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Iconic Surfing Image Made Out of 1,000,000 Different Photos Sparked Controversy After Winning a Competition Earlier This Year

Published 04/25/2023, 7:35 AM EDT

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Photographers are magicians who preserve the true emotions of moments in pictures. But what if the photograph appears to be real? But is it? Two months back, an AI-generated surfing image created by assembling a million different photos won a photography competition in Australia. The bewildering anecdote later sparked controversy about a fake image winning a photography competition. However, its real creator explained his intention behind the experiment.

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On February 8, the mastermind behind the award-winning photograph at DigiDirect explained how AI-generated photography could be a potential threat to the industry.

The creator of the surfing image dropped some eye-opening facts


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Photographer and filmmaker Jamie Sissons did not capture but created a stunning image of two surfers wading towards a glorious sunset amidst giant waves approaching the shoreline. He did not have to physically go anywhere in the world to click the beautiful image. All he did was use stock images, easily available on the internet and blend them in his self-created AI art studio, Absolutely Ai.

The photographer did not enter his own name in the competition. He used Jane Eykes, as his image credit after getting inspired by the 15th-century artist Jan van Eyck. By entering his AI-generated drone shot image in the summer-themed photography competition, Jamie Sissons intended to prove a significant point. 


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Sissons told The San Fransico Standard, “We’re at a point now where machine may be the superior creator to man. Artificially intelligent technology has the capacity to learn from the masters of photography, painting and other creative endeavors to produce something entirely new and jaw-dropping. This technology is equally incredible and terrifying from a creator’s point of view.” 



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Besides Sissons, many other photography enthusiasts commented on the controversial and award-winning AI-generated image.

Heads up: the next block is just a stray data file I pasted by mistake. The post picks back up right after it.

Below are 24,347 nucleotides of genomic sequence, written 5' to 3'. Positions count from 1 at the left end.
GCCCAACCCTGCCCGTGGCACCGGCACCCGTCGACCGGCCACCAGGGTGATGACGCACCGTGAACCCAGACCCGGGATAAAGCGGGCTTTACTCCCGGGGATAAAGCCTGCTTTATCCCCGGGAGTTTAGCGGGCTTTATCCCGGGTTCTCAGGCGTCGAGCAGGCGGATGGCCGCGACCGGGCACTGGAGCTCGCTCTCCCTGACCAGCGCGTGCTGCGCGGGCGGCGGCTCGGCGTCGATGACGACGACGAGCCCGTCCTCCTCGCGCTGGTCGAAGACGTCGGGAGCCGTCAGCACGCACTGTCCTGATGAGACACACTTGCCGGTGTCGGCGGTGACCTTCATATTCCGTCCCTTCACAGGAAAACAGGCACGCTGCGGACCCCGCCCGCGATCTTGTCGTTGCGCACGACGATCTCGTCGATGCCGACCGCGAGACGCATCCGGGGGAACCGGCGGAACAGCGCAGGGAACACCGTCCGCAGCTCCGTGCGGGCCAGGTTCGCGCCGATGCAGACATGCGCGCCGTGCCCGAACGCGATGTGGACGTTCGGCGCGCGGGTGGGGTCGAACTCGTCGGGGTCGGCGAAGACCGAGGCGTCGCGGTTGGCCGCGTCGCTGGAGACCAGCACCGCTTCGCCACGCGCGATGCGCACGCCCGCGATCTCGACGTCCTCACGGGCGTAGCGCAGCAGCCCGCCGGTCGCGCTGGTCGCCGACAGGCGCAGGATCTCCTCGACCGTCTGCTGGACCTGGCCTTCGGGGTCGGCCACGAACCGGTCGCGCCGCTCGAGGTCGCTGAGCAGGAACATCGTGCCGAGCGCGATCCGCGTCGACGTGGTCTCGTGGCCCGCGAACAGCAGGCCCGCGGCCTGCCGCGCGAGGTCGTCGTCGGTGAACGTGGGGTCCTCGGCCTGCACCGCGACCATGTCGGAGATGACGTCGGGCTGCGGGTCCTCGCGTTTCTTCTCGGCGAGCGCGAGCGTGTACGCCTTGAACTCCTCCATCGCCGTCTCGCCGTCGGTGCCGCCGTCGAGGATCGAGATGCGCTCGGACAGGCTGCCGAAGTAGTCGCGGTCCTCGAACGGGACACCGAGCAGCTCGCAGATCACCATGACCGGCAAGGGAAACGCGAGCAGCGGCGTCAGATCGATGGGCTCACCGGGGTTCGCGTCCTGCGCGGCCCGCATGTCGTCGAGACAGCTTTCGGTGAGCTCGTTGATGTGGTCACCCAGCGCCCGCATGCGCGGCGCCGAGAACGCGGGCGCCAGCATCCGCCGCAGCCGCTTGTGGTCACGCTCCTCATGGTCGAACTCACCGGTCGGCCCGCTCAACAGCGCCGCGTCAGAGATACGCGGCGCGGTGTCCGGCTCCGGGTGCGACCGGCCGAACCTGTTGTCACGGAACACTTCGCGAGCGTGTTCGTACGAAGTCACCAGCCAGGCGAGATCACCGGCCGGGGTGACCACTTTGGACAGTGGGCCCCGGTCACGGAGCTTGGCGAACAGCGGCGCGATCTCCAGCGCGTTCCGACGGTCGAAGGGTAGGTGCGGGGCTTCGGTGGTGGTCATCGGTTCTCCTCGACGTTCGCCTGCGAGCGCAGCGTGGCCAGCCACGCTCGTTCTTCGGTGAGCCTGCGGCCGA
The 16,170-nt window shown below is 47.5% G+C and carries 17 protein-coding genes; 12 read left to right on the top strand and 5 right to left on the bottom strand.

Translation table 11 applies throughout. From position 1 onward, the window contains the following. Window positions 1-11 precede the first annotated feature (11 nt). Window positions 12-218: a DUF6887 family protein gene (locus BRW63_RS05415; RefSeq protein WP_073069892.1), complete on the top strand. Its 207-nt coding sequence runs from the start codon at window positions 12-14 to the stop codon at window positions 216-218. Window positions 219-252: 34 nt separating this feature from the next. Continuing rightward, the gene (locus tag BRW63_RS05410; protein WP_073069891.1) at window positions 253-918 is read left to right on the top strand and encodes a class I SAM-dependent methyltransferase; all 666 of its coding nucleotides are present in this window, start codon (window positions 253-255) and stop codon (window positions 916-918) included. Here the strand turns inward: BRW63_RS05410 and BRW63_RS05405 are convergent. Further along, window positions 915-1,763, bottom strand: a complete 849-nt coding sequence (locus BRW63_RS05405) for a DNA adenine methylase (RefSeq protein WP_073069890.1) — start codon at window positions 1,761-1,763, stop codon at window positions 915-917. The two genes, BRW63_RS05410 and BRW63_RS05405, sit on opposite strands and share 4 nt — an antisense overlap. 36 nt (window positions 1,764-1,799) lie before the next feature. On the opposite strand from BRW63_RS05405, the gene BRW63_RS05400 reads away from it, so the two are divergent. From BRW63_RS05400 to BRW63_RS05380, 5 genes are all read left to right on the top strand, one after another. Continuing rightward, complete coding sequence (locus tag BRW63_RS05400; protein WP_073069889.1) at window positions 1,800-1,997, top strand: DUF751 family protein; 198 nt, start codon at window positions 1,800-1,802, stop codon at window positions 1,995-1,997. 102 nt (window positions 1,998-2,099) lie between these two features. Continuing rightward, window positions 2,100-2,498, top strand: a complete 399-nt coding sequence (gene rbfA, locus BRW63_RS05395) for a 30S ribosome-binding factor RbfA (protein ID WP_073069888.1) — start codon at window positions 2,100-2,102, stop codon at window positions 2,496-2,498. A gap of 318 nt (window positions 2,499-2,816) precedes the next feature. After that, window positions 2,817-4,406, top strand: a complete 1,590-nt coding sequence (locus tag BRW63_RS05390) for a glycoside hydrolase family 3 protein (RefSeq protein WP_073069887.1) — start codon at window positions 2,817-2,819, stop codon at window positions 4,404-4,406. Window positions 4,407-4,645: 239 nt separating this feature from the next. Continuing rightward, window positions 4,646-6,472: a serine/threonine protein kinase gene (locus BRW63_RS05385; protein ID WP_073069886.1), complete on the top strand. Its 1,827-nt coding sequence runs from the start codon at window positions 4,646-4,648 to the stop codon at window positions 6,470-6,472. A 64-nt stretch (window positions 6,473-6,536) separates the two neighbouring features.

Rare Image of Surfing God Riding ‘The Cradle of Storms’ That Took 2 Years of Planning

Experts address the main issue of using AI in photography


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Analyzing Jamie Sissons’s views on artificial intelligence, local surf photographer Brian Feulner told in the interview, “This is not a technology issue, this is a people issue and how people use technology.” He reckoned that people are always going to use technology to their advantage, irrespective of authenticity. But it will raise ethical questions around usage rights, eventually.

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Sachi Cunningham, a journalism professor at San Francisco State University believed “the more tools we have at our disposal, the better.” She explained that it was more important to understand the intention behind using the tools. Besides creative uses, tools could be utilized for unethical motives as well. Hence, monitoring the right use of AI-editing tools must be mandatory.


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Watch This Story:  Surfing Photographer “Lit Up the Barrel Red and Orange” With Iconic ‘Wave on Fire’ Image

The advent of AI-generating technology in several creative fields has seen a massive panic. However, experts are devising ways for ethically using it without harming the theme of authenticity. Maybe then, things won’t get controversial.

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Written by:

Muskan Sharma


One take at a time

Muskan Sharma is a sports writer at EssentiallySports, specializing in Martial Arts, NHL, and other American sports. She is a degree holder in Journalism and Mass Communications. Muskan has been able to bring her unique set of skills and sensitivity while covering news stories.
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Edited by:

Brandon Gabriel